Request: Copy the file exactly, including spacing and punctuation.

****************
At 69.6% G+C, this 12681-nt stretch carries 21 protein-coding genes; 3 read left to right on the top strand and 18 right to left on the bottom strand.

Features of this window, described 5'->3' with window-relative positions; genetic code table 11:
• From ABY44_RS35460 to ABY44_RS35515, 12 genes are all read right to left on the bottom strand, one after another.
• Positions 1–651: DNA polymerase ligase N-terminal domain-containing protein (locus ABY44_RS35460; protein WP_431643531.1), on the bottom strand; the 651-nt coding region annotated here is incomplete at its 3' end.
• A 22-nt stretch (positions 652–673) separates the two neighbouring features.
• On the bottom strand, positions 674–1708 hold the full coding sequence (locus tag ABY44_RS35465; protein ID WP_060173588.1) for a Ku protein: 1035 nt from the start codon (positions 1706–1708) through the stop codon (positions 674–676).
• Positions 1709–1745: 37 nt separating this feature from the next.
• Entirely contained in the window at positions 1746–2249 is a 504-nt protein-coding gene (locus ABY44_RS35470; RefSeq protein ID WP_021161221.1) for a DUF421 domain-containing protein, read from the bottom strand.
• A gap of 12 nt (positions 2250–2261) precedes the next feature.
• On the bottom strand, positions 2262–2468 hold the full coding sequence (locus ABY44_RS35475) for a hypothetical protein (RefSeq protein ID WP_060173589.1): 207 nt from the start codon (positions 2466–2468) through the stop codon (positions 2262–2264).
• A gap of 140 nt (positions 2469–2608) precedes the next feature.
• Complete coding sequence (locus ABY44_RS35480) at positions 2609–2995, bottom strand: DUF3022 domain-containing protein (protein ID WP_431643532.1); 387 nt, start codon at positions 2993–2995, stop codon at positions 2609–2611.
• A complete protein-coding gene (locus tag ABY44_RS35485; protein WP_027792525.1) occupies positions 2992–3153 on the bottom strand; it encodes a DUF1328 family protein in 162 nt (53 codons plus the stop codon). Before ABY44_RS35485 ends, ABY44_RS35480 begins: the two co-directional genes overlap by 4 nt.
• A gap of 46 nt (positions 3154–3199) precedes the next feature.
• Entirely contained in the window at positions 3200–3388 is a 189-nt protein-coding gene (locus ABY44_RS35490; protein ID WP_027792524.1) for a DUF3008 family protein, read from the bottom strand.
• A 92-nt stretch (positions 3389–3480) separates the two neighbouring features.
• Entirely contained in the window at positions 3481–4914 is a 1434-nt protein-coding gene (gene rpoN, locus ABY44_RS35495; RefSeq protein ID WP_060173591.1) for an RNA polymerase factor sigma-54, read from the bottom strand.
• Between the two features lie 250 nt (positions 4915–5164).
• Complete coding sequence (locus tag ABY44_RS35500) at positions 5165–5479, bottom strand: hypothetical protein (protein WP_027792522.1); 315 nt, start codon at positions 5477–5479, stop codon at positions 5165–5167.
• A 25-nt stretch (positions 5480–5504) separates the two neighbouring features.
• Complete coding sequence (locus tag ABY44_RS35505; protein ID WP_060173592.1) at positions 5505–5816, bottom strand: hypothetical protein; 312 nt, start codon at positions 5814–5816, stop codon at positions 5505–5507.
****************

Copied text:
At 69.6% G+C, this 12681-nt stretch carries 21 protein-coding genes; 3 read left to right on the top strand and 18 right to left on the bottom strand.

Features of this window, described 5'->3' with window-relative positions; genetic code table 11:
• From ABY44_RS35460 to ABY44_RS35515, 12 genes are all read right to left on the bottom strand, one after another.
• Positions 1–651: DNA polymerase ligase N-terminal domain-containing protein (locus ABY44_RS35460; protein WP_431643531.1), on the bottom strand; the 651-nt coding region annotated here is incomplete at its 3' end.
• A 22-nt stretch (positions 652–673) separates the two neighbouring features.
• On the bottom strand, positions 674–1708 hold the full coding sequence (locus tag ABY44_RS35465; protein ID WP_060173588.1) for a Ku protein: 1035 nt from the start codon (positions 1706–1708) through the stop codon (positions 674–676).
• Positions 1709–1745: 37 nt separating this feature from the next.
• Entirely contained in the window at positions 1746–2249 is a 504-nt protein-coding gene (locus ABY44_RS35470; RefSeq protein ID WP_021161221.1) for a DUF421 domain-containing protein, read from the bottom strand.
• A gap of 12 nt (positions 2250–2261) precedes the next feature.
• On the bottom strand, positions 2262–2468 hold the full coding sequence (locus ABY44_RS35475) for a hypothetical protein (RefSeq protein ID WP_060173589.1): 207 nt from the start codon (positions 2466–2468) through the stop codon (positions 2262–2264).
• A gap of 140 nt (positions 2469–2608) precedes the next feature.
• Complete coding sequence (locus ABY44_RS35480) at positions 2609–2995, bottom strand: DUF3022 domain-containing protein (protein ID WP_431643532.1); 387 nt, start codon at positions 2993–2995, stop codon at positions 2609–2611.
• A complete protein-coding gene (locus tag ABY44_RS35485; protein WP_027792525.1) occupies positions 2992–3153 on the bottom strand; it encodes a DUF1328 family protein in 162 nt (53 codons plus the stop codon). Before ABY44_RS35485 ends, ABY44_RS35480 begins: the two co-directional genes overlap by 4 nt.
• A gap of 46 nt (positions 3154–3199) precedes the next feature.
• Entirely contained in the window at positions 3200–3388 is a 189-nt protein-coding gene (locus ABY44_RS35490; protein ID WP_027792524.1) for a DUF3008 family protein, read from the bottom strand.
• A 92-nt stretch (positions 3389–3480) separates the two neighbouring features.
• Entirely contained in the window at positions 3481–4914 is a 1434-nt protein-coding gene (gene rpoN, locus ABY44_RS35495; RefSeq protein ID WP_060173591.1) for an RNA polymerase factor sigma-54, read from the bottom strand.
• Between the two features lie 250 nt (positions 4915–5164).
• Complete coding sequence (locus tag ABY44_RS35500) at positions 5165–5479, bottom strand: hypothetical protein (protein WP_027792522.1); 315 nt, start codon at positions 5477–5479, stop codon at positions 5165–5167.
• A 25-nt stretch (positions 5480–5504) separates the two neighbouring features.
• Complete coding sequence (locus tag ABY44_RS35505; protein ID WP_060173592.1) at positions 5505–5816, bottom strand: hypothetical protein; 312 nt, start codon at positions 5814–5816, stop codon at positions 5505–5507.